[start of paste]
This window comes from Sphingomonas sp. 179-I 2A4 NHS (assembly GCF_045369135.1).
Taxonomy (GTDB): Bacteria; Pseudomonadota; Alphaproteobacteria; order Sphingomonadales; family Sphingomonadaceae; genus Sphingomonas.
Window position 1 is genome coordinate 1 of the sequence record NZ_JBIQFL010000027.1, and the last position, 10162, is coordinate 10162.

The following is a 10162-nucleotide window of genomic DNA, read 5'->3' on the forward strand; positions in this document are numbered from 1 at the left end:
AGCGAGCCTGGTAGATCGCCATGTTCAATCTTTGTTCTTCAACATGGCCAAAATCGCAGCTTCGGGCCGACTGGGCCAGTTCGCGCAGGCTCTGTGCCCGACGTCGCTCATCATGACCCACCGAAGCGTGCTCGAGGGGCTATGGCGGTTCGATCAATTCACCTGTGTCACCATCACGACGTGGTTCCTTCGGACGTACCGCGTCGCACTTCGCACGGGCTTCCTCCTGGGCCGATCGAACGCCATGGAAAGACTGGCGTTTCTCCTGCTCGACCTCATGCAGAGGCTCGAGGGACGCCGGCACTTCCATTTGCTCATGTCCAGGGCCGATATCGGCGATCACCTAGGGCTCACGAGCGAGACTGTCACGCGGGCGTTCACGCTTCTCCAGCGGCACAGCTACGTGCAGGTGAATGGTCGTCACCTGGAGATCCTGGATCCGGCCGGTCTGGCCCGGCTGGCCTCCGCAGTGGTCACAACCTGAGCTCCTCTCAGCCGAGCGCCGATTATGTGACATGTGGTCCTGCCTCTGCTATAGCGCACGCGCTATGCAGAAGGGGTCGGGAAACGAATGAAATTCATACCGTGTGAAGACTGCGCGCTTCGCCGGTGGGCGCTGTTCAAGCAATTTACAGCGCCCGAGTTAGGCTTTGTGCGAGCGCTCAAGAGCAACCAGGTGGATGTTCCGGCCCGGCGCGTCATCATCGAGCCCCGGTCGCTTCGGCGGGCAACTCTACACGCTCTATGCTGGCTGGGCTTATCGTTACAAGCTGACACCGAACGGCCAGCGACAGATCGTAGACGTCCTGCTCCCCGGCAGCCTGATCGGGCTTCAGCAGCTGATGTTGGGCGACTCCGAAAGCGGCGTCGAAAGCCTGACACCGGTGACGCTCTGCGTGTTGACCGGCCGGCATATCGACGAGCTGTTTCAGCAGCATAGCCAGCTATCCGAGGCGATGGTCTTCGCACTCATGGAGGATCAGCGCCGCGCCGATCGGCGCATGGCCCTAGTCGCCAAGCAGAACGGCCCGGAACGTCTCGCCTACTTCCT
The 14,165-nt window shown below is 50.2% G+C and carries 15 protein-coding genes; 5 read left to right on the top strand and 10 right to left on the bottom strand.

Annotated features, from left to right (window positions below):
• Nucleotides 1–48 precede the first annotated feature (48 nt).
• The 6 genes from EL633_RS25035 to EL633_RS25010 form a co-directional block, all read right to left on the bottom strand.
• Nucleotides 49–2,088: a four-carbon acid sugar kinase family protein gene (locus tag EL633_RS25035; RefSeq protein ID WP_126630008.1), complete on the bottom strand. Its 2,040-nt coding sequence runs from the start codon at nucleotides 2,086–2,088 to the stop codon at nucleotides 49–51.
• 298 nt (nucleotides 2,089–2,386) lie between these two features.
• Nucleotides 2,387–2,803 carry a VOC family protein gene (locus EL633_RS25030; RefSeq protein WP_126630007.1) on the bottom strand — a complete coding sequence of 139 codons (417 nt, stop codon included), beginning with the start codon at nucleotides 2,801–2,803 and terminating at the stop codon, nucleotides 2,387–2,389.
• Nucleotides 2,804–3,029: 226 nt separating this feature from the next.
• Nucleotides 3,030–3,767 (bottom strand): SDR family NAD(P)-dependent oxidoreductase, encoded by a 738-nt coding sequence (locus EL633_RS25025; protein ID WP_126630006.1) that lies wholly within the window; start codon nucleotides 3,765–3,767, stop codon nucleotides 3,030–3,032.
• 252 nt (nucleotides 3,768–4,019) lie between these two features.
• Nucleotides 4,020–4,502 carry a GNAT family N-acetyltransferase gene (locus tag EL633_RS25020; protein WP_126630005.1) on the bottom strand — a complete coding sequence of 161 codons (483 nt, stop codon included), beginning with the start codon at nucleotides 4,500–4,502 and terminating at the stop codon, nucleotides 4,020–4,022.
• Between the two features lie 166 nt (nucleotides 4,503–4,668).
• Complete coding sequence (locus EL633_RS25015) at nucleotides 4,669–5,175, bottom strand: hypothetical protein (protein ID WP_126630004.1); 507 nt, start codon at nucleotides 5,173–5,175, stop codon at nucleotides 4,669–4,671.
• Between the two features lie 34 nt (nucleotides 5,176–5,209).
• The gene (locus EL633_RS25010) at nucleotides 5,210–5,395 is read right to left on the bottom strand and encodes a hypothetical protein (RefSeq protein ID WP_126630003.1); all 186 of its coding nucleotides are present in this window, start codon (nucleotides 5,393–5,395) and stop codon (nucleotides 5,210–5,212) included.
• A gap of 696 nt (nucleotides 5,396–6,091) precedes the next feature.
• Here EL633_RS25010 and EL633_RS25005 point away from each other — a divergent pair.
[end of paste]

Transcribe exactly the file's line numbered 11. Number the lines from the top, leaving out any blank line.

• 298 nt (nucleotides 2,089–2,386) lie between these two features.